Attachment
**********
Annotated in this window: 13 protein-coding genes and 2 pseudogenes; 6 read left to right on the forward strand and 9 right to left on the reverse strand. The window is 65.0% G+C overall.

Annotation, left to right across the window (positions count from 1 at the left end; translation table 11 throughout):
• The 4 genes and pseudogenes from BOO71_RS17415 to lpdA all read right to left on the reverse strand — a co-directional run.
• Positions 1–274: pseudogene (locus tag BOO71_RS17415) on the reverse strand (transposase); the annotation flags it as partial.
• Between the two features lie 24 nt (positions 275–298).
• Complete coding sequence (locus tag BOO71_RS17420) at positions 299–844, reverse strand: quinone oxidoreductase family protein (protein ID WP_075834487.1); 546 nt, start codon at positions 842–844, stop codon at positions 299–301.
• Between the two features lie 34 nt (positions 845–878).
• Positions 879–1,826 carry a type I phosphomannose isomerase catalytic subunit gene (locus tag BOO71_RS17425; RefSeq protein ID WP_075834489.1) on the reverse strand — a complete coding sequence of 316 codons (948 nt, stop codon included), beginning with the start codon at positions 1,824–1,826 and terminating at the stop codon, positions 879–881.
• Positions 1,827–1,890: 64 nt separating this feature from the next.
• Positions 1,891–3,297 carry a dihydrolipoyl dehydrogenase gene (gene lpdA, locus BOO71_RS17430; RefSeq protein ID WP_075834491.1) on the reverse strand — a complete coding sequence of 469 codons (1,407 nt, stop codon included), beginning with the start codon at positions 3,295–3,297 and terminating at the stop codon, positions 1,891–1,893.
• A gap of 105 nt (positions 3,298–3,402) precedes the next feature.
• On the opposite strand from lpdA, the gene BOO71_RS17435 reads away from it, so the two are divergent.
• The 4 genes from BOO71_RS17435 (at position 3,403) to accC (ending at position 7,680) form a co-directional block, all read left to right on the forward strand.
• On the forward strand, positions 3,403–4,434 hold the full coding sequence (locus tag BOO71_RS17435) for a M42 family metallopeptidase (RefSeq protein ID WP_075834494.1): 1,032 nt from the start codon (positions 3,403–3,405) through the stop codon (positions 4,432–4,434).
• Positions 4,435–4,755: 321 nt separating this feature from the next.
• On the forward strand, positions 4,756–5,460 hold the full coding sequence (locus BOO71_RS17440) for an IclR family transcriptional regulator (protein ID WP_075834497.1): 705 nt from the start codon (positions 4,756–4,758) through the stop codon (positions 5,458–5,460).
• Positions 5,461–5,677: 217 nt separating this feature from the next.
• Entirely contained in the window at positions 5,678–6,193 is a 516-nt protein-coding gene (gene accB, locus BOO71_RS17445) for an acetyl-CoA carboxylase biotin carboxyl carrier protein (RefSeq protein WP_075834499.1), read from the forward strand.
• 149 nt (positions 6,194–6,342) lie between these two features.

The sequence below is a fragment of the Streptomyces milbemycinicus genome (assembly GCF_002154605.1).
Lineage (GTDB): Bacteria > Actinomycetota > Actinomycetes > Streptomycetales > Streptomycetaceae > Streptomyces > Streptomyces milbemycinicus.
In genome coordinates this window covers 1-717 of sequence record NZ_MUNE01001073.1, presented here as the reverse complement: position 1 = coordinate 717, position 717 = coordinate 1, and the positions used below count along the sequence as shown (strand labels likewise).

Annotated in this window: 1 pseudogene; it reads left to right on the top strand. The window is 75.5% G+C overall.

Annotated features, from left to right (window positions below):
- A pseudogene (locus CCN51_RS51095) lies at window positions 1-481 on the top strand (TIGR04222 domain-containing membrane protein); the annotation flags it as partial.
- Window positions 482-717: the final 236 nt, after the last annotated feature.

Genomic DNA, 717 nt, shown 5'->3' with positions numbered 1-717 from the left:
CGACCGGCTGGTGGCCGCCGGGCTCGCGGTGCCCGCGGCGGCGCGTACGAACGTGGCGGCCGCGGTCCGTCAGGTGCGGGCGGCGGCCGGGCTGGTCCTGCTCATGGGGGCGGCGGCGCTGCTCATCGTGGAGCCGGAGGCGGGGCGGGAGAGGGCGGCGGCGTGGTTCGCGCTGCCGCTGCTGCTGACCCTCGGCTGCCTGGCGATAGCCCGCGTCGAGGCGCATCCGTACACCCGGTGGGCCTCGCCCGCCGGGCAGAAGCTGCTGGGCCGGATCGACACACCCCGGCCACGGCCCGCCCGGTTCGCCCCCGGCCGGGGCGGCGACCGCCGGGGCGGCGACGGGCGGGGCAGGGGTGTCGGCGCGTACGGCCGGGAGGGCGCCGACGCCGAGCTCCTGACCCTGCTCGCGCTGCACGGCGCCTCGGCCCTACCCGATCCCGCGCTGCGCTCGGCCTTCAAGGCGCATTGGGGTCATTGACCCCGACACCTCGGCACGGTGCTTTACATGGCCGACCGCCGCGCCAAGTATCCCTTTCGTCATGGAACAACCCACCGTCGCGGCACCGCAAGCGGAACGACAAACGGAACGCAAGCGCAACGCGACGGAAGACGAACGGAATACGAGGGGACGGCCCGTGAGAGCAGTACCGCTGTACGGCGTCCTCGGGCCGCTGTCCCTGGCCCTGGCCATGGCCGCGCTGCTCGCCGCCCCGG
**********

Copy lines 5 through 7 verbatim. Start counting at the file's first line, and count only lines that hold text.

• Between the two features lie 24 nt (positions 275–298).
• Complete coding sequence (locus tag BOO71_RS17420) at positions 299–844, reverse strand: quinone oxidoreductase family protein (protein ID WP_075834487.1); 546 nt, start codon at positions 842–844, stop codon at positions 299–301.
• Between the two features lie 34 nt (positions 845–878).